America rarely makes it onto lists of the world's healthiest or fittest countries. We're known for Texas-sized portions and places like the Heart Attack Grill. But just because the deep-fried spotlight shines brightest on the United States doesn't mean that other countries are just sitting around drinking hot tea and eating leafy greens all day. Eye-bogglingly fattening foods seem to be somewhat of a universal language, with countries from Cuba to Canada and Scotland to South Africa dreaming up all kinds of calorie-laden indulgences (Photo Credit: Flickr/Sifu Renka).
While Chinese food is one of the world's healthiest cuisines, that hasn't stopped them from dishing up deep-fried sweet rolls that are dunked in condensed milk or deep-fried pork chops smothered in gravy. Same goes for diners in Tokyo. Despite being exposed to more Michelin-stars than any other city on earth, they can curb hunger pangs with a $16 foie gras burger. Even though it may sound like a stateside invention, deep-fried pizza didn't start in the U.S. -- it's a Scottish creation. The English are no strangers to guilty pleasure dishes, whether it's fish and chips or Shepherd's pie, but the True Love Roast at Heal Farm is practically virtuosic, cooking 12 birds together, one stuffed inside the other like poultry nesting dolls. It ultimately comes out to 50,000 calories and can serve 125 people.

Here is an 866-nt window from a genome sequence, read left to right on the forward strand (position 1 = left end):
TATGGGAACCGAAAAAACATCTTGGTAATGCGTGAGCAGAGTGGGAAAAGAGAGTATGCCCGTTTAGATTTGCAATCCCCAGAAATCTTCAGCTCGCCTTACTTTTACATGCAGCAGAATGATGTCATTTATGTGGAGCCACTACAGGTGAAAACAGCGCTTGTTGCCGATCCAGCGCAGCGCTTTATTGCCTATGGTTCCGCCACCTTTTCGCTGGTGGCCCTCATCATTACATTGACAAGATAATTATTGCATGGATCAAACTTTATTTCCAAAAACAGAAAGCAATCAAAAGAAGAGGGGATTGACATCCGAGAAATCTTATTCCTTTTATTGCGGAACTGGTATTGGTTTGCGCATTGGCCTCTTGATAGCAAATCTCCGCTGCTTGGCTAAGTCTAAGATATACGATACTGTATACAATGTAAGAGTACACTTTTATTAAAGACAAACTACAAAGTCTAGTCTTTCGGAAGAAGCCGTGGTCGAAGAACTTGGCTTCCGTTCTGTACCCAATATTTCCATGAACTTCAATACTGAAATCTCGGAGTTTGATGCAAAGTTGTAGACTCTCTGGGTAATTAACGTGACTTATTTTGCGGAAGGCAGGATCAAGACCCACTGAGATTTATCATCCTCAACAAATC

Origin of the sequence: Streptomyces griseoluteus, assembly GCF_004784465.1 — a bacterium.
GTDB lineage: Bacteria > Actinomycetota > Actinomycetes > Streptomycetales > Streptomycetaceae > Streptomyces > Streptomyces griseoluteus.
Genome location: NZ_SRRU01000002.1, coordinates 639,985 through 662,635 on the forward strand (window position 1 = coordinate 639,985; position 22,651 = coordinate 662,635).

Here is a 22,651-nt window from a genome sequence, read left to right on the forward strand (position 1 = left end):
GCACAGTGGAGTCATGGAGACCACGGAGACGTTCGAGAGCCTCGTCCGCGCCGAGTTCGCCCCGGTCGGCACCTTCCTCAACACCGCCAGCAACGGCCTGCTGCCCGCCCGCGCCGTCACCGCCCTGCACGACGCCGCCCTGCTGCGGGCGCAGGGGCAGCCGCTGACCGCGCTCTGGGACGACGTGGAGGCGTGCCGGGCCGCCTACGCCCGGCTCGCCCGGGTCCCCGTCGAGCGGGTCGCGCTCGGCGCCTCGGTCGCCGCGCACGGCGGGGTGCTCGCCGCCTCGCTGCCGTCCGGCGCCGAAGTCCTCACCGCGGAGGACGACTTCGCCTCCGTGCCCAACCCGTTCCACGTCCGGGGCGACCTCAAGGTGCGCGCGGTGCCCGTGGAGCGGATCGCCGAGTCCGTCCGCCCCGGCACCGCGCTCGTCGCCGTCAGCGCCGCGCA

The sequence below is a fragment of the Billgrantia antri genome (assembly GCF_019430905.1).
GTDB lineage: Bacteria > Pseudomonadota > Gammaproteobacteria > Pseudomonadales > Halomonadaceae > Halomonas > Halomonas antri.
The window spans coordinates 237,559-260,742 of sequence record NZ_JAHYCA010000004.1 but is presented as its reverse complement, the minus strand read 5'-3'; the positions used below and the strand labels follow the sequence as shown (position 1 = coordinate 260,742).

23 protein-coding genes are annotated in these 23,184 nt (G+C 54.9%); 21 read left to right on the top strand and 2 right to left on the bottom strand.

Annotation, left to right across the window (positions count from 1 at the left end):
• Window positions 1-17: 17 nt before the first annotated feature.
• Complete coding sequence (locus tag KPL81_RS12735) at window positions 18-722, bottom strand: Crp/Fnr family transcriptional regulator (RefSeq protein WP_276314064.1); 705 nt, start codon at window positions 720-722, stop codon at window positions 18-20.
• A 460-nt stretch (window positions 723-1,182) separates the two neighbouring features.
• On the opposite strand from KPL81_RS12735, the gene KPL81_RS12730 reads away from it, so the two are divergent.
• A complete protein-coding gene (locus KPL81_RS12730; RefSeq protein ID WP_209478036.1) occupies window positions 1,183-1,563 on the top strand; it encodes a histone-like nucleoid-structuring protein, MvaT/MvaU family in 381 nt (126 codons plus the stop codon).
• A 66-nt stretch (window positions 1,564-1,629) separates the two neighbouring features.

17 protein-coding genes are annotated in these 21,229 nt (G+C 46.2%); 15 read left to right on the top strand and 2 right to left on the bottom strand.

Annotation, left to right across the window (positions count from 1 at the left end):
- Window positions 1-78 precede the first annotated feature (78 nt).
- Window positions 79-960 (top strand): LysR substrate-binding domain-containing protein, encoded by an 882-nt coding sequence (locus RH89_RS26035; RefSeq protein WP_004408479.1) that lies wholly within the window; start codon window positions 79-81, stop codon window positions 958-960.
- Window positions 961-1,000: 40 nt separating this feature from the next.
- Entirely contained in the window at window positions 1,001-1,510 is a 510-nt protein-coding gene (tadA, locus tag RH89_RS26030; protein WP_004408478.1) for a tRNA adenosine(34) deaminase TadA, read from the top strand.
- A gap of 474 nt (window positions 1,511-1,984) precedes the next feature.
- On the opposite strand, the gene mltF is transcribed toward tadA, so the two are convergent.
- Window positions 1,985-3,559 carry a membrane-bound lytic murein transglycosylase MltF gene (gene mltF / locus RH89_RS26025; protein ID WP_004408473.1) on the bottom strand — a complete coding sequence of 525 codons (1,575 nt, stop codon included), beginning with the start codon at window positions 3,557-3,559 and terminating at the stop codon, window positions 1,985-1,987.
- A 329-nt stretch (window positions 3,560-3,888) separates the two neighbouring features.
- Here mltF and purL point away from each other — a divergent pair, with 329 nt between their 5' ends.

Of course, no one serves innovative gut-busting meals year after year quite like the stateside creators of deep-fried Coca-Cola, but it turns out the rest of the world is just as capable of clogging up arteries and packing in the calories as we are. Now we just have to learn that pesky lesson of everything in moderation.
- Nicole Campoy-Leffler, The Daily Meal
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